Grab a donut to go with your morning coffee, or tea, and settle back to find out how Carole Bellacera came to write Incense & Peppermints, her novel about a combat nurse in Vietnam. She has graciously accepted the invite to be today’s Wednesday’s Guest, so let’s make her feel welcome. While Carole is here, I’m over at The Blood Red Pencil blog having some fun with words.
Thanks so much for having me post on your blog today, Maryann. I’m grateful for the opportunity to talk about what it was like as I started this story. I don’t think I’ve ever been so terrified and intimidated in my life as I was while I was researching the book. For two years, I read every book I could find about women in Vietnam—and about the Vietnam War itself (The Vietnam War for Dummies was one of my favorites.) I watched a documentary about the combat nurses who served so bravely there—Vietnam Nurses with Dana Delany, and I watched every movie I could find about the Vietnam War, including the entire series of Tour of Duty.
The more I read and watched, the more terrified and inadequate I felt. How could I…a former medical technician in the Air Force, who served during the Vietnam War…but who didn’t know the slightest thing about serving during combat…how could I write this book? What gave me the right to write this book? Could I do justice to it, and be able to honor all the women who served there?
I just knew I had to try. I felt directed to write this novel… by God, the Universal Spirit, Mother Goddess…whatever, I knew I had to do it.
The inspiration first came from a photograph—the one of the marine on the lower left corner of the
cover. This boy had been my pen-pal in high school. I came across this torn photo of him one day while I was reorganizing my photo albums. Honestly, I didn’t remember much about him. I knew his name was Danny and he was from Indiana. My best friend, Susie, had given me his address and told me he was going to Vietnam and would I write him? (I seem to recall he was a cousin or related to her family somehow.)
I was a flighty sixteen-year-old, and madly in love with a senior named Gary Baldauf. And perhaps the only reason I even agreed to write Danny was because he bore a remarkable resemblance to Gary. Of course, I knew there was a war going on somewhere in southeast Asia. (I’m not even sure, though, I knew Vietnam was in southeast Asia.) But the war hadn’t affected me. Oh, in the back of my mind, I guess I worried that Gary might be drafted and get sent there, but the chance was small. After all, he was heading off to college at Purdue.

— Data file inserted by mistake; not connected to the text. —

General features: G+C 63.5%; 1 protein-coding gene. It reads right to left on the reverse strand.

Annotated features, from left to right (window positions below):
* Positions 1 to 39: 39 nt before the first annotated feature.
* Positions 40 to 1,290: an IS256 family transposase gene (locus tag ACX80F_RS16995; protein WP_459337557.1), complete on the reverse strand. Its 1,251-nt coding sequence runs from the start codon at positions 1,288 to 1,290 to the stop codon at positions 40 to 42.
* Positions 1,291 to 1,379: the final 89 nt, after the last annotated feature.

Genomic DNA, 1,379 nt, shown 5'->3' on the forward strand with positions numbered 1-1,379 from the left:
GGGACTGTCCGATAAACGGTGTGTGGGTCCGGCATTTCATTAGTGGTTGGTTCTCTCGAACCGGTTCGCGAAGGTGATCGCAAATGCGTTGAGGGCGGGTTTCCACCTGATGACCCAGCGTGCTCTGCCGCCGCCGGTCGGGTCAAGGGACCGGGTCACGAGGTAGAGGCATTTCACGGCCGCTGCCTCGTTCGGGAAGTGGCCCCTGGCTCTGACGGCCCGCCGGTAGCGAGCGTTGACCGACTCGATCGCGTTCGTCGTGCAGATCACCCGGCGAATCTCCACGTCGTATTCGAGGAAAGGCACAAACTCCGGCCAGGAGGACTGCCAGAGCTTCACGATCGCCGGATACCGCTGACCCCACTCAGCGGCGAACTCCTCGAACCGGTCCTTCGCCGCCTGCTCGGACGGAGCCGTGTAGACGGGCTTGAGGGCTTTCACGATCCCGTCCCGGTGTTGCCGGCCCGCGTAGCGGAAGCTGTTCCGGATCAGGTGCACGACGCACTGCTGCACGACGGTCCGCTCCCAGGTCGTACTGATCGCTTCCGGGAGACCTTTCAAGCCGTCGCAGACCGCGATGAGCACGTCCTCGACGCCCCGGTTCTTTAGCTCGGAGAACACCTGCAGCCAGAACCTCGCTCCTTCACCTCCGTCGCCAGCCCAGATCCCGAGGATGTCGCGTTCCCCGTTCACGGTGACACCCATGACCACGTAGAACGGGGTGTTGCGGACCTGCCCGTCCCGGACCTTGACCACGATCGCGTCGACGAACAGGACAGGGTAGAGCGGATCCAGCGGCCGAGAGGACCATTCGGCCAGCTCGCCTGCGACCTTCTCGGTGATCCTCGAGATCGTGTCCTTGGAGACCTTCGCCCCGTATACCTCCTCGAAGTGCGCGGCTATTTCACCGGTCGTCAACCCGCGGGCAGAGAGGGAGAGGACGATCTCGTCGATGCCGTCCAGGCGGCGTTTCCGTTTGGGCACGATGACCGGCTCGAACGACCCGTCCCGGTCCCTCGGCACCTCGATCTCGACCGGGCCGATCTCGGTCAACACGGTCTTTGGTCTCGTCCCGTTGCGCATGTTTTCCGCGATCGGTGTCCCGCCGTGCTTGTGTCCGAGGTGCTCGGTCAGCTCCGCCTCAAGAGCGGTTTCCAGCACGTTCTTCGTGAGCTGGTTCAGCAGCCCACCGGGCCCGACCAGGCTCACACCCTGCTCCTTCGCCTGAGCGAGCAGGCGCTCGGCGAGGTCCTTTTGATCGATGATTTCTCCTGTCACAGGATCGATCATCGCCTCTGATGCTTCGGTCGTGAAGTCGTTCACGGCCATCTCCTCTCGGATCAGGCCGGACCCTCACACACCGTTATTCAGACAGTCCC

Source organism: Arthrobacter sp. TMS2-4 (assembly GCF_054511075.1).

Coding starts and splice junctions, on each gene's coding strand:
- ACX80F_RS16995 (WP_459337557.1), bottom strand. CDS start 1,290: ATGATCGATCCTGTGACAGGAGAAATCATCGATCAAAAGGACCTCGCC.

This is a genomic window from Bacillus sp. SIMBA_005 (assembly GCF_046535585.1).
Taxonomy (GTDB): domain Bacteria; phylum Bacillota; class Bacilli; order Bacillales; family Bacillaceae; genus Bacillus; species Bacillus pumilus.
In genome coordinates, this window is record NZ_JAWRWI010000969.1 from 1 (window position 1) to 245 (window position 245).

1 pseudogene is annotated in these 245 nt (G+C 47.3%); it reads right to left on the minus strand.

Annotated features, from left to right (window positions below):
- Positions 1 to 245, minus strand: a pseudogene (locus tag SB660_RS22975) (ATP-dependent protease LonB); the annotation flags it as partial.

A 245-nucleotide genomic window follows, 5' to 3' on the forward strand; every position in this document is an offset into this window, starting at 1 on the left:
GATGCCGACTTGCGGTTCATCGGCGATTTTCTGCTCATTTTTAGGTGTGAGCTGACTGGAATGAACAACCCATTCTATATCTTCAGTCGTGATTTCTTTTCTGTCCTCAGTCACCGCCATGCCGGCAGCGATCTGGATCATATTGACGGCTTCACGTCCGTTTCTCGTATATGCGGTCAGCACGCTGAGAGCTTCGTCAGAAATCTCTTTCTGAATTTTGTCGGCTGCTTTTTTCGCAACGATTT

So that’s how I began writing chatty, scatter-brained letters to this “older man” who looked like my high school crush. I’m sure my letters were filled with all kinds of gems like how much I loved Mark Lindsay of Paul Revere and the Raiders, and how cute my new white go-go boots were, and how groovy I looked after drawing Twiggy eyelashes around my eyes and dotting freckles on my cheeks with eyeliner—following the how-to instructions in Teen Magazine.
Danny replied to my letters, and even sent me the photo of himself taken in Vietnam, but I can’t tell you what he said. I have absolutely no memory of anything he wrote. When I think back on it, I believe I received only one or two letters. When they stopped coming, I didn’t think about it; I doubt if I even noticed or wondered. After all, I was 16…going to basketball games, and dances, and pep rallies. It didn’t even occur to me to worry about Danny and what may have happened to him. It was only after I found his photo a few years ago that it hit me. What had happened to him? And how could I find out? I didn’t even remember his last name.
I turned the photo over and saw that half of it had been torn away. I knew he’d sent it to me like that because there hadn’t been another person in the picture. Only half of the inscription on the back was visible.
Danny Bruce. That had to be his name. So I got online and did a web search. When a page popped up on my screen, my stomach dipped, and I could feel the blood draining from my face. It was a website about the Vietnam Memorial Wall, and his name was on it.
While participating in combat on March 1, 1969, Danny was killed in saving the lives of three fellow Marines, and was awarded the Medal of Honor post-humously. He had been in Vietnam for a little over a month before he was killed. And me? I was busy partying, having sleepovers, eating burgers at the Dog ‘N Suds, and just going about my happy teenage life. I know…I was just doing what any teenager would be doing. But Danny had been a teenager, too. He was 18 when he died.
This is why I was driven to write this book—to honor Danny, and the courageous nurses who saved thousands of “Dannys.” I hope I’ve done them the honor they so deserve.
Carole Bellacera is the author of eight novels of women’s fiction. Her first novel, Border Crossings, a hardcover published by Forge Books in May of 1999, was a 2000 RITA Award nominee for Best Romantic Suspense and Best First Book, a nominee for the 2000 Virginia Literary Award in Fiction. It was also a 2000 finalist in the Golden Quill award and in the Aspen Gold Award and won 1st Place in the Volusia County 2000 Laurel Wreath Award. Her short fiction and non-fiction has appeared in magazines such as Woman’s World, The Star, Endless Vacation and The Washington Post. In addition, her work has appeared in various anthologies such as Kay Allenbaugh’s Chocolate for a Woman’s Heart, Chocolate for a Couples’ Heart and Chicken Soup for Couples. www.carolebellacera.com